Former data centre will make way for £1bn PLP-designed development
McGee has started demolition work on Sampson House, the former data centre which occupies the site of a mixed-use development designed by PLP on the south bank of the River Thames.
The brutalist building (pictured), designed by the Fitzroy Robinson & Partners, now Aukett Swanke, was originally a cheque-clearing station for Lloyds Bank when it opened exactly 40 years ago, before later being leased to US computing giant IBM as a disaster recovery facility and data recovery centre.
The £1bn scheme for a consortium featuring UK developer Native Land, Malaysian investment group Amcorp, Singapore-based investment firm Temasek and HPL Properties, also based in Singapore, will see nine high-rise blocks built on the site of Sampson House, which occupies the eastern flank of the Thameslink railway viaduct, and part of the same scheme as the now-demolished Ludgate House, the former home of Building and the Daily Express, on the western side.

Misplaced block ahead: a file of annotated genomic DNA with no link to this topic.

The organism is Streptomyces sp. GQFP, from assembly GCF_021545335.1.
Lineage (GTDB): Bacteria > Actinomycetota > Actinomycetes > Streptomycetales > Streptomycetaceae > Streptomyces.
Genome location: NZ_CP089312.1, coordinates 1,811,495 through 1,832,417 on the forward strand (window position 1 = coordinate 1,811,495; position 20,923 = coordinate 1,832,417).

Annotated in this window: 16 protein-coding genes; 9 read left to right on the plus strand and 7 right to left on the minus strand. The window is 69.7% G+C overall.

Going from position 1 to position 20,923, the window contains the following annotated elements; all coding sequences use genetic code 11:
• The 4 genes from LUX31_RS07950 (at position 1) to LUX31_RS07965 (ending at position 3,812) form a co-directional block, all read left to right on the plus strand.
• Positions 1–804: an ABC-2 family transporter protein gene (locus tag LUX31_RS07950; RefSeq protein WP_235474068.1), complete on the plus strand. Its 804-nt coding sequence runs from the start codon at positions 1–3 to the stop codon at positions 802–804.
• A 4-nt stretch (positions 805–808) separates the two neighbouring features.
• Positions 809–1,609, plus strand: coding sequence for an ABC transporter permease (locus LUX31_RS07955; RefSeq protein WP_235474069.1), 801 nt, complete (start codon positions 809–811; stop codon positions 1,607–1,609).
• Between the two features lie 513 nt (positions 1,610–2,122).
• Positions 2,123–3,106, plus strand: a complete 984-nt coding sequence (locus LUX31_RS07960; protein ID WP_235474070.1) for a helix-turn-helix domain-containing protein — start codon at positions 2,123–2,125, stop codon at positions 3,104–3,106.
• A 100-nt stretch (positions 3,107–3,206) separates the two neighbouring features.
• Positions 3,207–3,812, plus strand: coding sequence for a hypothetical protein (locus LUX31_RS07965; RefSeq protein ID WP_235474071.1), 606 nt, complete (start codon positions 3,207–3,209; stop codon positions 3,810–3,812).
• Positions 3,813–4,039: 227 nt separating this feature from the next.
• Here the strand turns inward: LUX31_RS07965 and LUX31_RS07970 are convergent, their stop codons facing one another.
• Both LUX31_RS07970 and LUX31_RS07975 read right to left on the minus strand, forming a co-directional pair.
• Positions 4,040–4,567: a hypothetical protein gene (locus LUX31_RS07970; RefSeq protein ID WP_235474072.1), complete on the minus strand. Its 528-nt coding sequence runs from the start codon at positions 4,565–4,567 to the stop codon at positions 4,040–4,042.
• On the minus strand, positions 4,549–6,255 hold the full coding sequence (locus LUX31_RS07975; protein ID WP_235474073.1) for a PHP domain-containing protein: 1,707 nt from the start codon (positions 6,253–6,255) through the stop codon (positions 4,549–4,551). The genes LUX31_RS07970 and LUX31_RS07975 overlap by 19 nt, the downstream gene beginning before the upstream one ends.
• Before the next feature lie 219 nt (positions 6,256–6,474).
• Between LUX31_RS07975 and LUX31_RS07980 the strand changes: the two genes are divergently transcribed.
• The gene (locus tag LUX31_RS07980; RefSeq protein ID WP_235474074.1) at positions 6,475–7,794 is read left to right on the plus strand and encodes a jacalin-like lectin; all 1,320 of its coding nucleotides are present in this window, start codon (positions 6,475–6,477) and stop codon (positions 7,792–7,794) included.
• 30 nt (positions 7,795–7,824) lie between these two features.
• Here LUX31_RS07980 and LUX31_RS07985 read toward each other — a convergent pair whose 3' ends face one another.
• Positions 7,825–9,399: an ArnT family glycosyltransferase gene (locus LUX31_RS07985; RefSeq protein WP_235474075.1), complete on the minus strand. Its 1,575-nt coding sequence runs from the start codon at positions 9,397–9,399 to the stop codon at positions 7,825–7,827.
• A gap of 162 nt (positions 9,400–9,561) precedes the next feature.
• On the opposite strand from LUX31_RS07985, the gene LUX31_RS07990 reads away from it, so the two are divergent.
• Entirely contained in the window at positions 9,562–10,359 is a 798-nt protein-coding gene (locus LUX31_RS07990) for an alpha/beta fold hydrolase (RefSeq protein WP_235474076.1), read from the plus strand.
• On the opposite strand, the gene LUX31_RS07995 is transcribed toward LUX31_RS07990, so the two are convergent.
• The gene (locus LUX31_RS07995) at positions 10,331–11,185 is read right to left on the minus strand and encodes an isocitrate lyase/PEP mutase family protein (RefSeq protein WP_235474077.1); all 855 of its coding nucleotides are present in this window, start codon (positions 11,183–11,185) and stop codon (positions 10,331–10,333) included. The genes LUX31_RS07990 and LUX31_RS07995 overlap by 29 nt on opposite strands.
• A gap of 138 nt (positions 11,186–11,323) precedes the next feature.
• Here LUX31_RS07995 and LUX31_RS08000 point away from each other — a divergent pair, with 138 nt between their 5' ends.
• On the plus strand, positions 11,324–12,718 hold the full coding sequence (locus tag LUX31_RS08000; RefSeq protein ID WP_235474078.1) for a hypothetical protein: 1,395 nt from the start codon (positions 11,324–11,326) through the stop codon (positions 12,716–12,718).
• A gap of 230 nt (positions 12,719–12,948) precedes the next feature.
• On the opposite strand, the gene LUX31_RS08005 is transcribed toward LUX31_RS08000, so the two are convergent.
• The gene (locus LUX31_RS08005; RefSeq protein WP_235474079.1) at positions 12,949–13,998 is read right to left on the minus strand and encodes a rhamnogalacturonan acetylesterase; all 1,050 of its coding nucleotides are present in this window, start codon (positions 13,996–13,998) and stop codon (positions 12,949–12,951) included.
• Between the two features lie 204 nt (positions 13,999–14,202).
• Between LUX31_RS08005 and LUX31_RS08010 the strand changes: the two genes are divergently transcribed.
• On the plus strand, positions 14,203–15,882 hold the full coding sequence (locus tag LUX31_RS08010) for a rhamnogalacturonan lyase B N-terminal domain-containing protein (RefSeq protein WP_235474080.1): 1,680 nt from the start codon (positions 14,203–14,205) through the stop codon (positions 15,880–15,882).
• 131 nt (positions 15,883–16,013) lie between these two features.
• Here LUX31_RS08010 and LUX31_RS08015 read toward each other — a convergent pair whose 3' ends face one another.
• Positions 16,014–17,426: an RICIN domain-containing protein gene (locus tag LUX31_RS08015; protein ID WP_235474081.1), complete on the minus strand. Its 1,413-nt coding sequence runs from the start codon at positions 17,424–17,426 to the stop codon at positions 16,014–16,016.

The scheme secured original planning approval back in 2013.
It includes a 49-storey residential tower on the site of Ludgate House with a 13-storey residential building to its north and an office block to the south, which had three extra storeys added to take it to 17 storeys in height.
On the Sampson House site, five replacement buildings will range from seven to 34 storeys, providing 341 residential units and an office building.
The southern approach to Blackfriars Bridge is expected to see a slew of new towers in the next couple of years, including a 53-storey block designed by Stirling Prize-winning architect Wilkinson Eyre.